Is that what makes Bhargavi, a rather bold and a straightforward college going brahmin girl, follow Joseph to a sermon in the middle of a street so that she could spend a Sunday with him, although it was the same Joseph, an odd job hitman, who angered her once because she caught him beating up a man on the street?
Is that what makes Gaddam, a liquor store employee, thrust a pack of condoms into the hands of Saleema, his sex-worker girlfriend, after she reveals to him that her mother died of AIDS?
Is that what makes Raju, a 49 year old unmarried man, carry a bottle of sugar water during a difficult hilly trek to a temple, for Radha, his diabetic co-worker and boss, a single mother from Odisha?
Maha keeps cutting between these four stories.
With Sundaram and Sunitha, you understand the age, how quickly mind flutters in that age, and what the real depth of love is during teem years. And on the other end of the age spectrum, you have Raju and Radha, two people who had gone through a lot in their lives. Falling in love is not merely the ability to impress the other person in their case, but it’s a gradual process and it starts with understanding each other by being kind to each other.
And somewhere in between, there is a stunning revolutionary relationship between Gaddam and Saleema. Gaddam proposes to Saleema after finding out that she is a sex-worker. He says he is not bothered. But she doesn’t just fall at his feet or cry out loud because of his open heartedness. Instead she asks him to take her to his friends and profess his love for her in front of them, some of whom had slept with her in the past. This way, she says, her past will never be brought up in future as a relationship killer. This is such a swipe at so many societal taboos at the same time.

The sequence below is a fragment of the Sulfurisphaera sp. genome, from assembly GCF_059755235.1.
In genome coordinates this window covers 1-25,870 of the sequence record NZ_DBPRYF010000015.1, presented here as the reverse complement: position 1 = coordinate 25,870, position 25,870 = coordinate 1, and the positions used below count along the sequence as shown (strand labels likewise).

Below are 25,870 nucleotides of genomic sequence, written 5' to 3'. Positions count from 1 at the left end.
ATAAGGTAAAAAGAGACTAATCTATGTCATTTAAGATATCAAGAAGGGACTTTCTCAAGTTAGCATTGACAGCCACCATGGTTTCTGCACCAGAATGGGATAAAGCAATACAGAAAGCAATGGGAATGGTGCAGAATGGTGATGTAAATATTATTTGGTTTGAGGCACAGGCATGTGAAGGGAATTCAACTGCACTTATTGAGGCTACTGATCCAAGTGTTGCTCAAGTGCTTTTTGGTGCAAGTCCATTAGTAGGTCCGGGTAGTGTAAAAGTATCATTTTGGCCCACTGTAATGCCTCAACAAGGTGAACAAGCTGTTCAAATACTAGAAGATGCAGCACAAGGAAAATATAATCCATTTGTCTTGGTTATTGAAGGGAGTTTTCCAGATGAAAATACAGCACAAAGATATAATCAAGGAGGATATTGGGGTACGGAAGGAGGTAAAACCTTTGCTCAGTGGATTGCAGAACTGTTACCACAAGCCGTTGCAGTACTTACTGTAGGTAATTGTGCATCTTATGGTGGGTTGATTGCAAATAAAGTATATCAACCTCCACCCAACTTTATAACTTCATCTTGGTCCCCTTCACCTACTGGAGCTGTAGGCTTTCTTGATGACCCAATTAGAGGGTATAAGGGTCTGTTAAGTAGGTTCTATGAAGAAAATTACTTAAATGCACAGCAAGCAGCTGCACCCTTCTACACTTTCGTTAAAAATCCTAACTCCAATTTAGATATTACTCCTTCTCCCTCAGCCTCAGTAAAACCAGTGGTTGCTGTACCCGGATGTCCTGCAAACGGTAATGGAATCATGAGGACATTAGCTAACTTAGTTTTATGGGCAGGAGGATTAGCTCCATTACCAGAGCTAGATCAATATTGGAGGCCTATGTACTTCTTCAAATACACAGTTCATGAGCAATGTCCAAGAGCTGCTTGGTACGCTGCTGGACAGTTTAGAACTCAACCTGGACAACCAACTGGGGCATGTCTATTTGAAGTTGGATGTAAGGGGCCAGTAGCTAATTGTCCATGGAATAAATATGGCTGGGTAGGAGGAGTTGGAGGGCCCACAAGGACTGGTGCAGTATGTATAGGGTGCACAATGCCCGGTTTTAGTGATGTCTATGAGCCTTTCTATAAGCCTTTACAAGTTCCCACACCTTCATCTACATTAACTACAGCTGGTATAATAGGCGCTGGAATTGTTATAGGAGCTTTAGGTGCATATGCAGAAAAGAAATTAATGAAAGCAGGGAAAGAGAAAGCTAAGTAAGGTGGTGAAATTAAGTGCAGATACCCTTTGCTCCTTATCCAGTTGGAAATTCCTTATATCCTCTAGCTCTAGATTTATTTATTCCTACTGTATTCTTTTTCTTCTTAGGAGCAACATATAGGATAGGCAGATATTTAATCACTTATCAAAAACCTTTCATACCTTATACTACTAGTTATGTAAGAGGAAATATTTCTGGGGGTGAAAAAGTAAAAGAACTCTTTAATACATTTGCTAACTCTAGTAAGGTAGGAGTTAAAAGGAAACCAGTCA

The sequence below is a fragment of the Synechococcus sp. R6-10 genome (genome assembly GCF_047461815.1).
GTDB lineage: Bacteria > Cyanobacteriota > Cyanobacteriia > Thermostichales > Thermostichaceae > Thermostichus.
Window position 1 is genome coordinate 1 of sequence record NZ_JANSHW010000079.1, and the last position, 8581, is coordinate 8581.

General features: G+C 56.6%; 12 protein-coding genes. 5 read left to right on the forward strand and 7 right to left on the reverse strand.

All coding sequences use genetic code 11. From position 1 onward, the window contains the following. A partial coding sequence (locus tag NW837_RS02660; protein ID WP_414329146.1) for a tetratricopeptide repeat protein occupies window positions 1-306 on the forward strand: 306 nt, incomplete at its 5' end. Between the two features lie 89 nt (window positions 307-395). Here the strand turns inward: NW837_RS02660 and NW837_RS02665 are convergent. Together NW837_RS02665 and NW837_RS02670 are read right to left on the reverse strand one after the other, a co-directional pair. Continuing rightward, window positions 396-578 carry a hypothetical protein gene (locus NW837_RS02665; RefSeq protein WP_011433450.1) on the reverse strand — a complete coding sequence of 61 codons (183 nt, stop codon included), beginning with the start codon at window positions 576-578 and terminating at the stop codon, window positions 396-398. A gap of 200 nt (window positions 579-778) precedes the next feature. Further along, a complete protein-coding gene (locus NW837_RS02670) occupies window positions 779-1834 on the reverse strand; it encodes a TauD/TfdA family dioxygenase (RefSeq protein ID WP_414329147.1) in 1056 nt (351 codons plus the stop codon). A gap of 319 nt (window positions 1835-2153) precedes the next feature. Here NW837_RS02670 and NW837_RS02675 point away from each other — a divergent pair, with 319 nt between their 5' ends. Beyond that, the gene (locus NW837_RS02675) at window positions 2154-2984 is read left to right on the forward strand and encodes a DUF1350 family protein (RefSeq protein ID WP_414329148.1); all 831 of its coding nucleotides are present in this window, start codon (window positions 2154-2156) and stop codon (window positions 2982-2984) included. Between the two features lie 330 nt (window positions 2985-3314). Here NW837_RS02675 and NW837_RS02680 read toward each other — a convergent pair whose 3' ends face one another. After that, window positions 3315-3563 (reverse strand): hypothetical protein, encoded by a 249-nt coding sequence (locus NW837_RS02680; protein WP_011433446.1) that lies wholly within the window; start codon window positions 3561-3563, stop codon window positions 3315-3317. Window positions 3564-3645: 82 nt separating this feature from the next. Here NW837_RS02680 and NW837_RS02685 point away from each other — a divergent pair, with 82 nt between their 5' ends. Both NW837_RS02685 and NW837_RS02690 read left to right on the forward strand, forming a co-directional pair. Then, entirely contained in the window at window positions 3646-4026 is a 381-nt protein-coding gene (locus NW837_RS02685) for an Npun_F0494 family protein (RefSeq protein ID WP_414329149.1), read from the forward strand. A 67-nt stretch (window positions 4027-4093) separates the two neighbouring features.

Meanwhile it is also in the same Kancharapalem where you get to see some homophobia in the form of how the residents conclude that Raju must be gay for remaining single at the age of 49 and how that is a no-no for a gay like him to live amongst them.
Every non-actor, played his or her character with a certain awkward rawness that it all came across in such an endearing way to me. There were occasions when some of these characters render their lines overlapping with the other person’s lines, just like what happens in real life, instead of the perfectly synchronized dialogue edits we see in most movies.
And then the twist.
I won’t reveal it here. But full credits to Maha’s writing. If the director meticulously took pains to shoot the whole movie as a serious of undramatic and low key moments, then he was aided ably by the writer who made sure that there was enough in each of those undramatic and low key moments.